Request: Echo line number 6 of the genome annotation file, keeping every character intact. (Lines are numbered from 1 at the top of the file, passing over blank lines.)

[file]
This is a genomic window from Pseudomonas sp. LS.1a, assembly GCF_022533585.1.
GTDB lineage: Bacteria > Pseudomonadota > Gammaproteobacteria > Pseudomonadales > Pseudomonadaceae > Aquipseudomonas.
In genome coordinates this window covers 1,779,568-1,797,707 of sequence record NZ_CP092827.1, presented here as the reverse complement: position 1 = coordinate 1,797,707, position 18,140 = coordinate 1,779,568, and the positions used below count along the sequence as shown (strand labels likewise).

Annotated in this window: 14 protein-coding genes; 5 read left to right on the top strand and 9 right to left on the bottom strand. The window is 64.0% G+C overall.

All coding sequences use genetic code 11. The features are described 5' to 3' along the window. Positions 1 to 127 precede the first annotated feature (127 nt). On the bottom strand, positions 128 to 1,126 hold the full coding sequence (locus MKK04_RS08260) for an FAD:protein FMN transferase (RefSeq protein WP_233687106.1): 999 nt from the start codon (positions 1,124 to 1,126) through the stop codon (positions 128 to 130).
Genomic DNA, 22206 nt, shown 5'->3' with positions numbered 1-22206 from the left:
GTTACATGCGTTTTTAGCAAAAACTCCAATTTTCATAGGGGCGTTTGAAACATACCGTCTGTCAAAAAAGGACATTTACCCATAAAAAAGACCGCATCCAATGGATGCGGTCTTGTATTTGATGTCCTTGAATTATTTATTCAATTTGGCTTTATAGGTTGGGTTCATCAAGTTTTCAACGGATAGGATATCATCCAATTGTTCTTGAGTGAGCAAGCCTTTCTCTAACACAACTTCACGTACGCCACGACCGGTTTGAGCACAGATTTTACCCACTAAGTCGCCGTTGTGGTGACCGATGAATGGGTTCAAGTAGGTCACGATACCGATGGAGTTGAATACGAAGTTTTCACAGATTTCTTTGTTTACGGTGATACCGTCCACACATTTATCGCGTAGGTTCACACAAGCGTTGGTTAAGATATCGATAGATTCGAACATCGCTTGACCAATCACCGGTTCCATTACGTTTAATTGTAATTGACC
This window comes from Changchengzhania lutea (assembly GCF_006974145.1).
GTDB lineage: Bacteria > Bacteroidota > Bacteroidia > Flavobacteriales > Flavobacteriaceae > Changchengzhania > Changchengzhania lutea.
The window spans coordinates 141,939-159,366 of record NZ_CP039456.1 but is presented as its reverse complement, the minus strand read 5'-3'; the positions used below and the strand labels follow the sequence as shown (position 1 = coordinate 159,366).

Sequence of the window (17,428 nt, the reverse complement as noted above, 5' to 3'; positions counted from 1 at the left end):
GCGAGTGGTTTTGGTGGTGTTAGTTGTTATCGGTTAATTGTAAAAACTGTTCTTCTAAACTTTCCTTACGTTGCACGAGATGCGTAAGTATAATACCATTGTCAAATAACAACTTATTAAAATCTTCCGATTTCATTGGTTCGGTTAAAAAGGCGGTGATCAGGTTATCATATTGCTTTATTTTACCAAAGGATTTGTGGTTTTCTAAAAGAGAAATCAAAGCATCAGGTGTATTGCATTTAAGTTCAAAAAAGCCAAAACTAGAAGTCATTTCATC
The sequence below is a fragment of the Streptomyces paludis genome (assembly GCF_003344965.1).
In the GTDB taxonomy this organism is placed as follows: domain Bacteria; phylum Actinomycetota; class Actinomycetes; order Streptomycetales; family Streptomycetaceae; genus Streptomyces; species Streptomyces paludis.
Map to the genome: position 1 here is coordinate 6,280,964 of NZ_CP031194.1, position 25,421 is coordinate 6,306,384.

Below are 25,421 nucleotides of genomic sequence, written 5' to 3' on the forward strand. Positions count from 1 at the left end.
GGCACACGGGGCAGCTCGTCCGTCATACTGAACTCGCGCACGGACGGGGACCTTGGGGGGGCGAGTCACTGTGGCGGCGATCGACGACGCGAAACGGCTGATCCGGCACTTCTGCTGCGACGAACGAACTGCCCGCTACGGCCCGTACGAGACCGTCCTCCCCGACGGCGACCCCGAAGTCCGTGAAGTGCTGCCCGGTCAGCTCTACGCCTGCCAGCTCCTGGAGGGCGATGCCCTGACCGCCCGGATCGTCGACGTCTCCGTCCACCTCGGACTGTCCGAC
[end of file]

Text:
Genomic DNA, 22206 nt, shown 5'->3' with positions numbered 1-22206 from the left: